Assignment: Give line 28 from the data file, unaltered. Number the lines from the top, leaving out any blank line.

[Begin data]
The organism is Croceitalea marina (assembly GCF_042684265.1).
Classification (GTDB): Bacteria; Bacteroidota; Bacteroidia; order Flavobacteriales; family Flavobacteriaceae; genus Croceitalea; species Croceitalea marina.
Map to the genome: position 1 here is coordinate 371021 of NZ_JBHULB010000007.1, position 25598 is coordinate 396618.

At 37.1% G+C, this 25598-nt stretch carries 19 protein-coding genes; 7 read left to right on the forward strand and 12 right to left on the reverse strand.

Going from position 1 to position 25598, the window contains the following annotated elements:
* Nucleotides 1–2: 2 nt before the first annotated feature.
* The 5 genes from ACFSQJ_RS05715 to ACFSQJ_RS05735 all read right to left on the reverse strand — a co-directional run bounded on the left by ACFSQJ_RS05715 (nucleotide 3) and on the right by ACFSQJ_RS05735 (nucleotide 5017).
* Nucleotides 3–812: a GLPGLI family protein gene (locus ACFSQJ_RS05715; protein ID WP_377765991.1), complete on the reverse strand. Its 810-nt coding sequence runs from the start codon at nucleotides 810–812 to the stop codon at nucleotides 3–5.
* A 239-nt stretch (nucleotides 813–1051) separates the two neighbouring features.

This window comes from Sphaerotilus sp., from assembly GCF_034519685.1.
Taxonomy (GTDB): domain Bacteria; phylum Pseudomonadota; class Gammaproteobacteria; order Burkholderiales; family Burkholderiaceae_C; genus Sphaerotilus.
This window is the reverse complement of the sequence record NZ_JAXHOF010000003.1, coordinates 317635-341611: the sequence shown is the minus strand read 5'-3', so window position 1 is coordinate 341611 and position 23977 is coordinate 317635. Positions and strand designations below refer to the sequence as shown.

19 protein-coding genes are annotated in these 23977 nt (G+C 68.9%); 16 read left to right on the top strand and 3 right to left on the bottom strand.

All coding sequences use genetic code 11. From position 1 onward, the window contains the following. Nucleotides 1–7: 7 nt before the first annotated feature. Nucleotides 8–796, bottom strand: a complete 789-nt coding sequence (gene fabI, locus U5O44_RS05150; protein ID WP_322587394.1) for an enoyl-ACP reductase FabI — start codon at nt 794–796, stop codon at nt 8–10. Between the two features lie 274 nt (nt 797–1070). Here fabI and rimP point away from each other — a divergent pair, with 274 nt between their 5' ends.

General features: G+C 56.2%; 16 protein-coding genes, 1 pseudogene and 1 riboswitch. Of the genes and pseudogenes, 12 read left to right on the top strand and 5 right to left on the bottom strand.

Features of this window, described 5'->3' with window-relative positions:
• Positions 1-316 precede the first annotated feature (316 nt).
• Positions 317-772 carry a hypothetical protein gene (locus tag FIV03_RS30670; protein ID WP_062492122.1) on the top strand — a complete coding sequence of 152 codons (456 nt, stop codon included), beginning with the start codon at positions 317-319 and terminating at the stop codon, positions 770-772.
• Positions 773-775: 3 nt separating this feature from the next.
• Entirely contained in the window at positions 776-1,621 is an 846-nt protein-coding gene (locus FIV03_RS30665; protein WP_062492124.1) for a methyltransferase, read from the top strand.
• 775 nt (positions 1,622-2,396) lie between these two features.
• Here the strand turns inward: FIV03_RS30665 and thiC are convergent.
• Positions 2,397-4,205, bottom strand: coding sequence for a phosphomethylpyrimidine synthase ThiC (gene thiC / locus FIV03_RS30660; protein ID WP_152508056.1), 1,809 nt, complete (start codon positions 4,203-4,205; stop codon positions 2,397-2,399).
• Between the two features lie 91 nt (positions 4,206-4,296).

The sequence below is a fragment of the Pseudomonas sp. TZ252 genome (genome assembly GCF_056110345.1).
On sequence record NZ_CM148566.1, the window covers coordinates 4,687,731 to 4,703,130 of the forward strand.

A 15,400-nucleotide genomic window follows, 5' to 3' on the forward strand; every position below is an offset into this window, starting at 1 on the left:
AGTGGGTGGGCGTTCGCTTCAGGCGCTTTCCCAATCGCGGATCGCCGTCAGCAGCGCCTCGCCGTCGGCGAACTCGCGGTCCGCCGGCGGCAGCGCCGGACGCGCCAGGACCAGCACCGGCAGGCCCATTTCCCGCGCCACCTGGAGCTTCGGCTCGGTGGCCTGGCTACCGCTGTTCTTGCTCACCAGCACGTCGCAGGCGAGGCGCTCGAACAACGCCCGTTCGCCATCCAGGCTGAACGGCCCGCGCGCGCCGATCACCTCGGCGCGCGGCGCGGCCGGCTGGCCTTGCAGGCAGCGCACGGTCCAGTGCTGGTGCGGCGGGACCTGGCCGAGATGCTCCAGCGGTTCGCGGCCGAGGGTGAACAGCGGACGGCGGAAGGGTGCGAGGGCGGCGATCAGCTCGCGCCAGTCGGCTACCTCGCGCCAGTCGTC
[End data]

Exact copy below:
AGTGGGTGGGCGTTCGCTTCAGGCGCTTTCCCAATCGCGGATCGCCGTCAGCAGCGCCTCGCCGTCGGCGAACTCGCGGTCCGCCGGCGGCAGCGCCGGACGCGCCAGGACCAGCACCGGCAGGCCCATTTCCCGCGCCACCTGGAGCTTCGGCTCGGTGGCCTGGCTACCGCTGTTCTTGCTCACCAGCACGTCGCAGGCGAGGCGCTCGAACAACGCCCGTTCGCCATCCAGGCTGAACGGCCCGCGCGCGCCGATCACCTCGGCGCGCGGCGCGGCCGGCTGGCCTTGCAGGCAGCGCACGGTCCAGTGCTGGTGCGGCGGGACCTGGCCGAGATGCTCCAGCGGTTCGCGGCCGAGGGTGAACAGCGGACGGCGGAAGGGTGCGAGGGCGGCGATCAGCTCGCGCCAGTCGGCTACCTCGCGCCAGTCGTC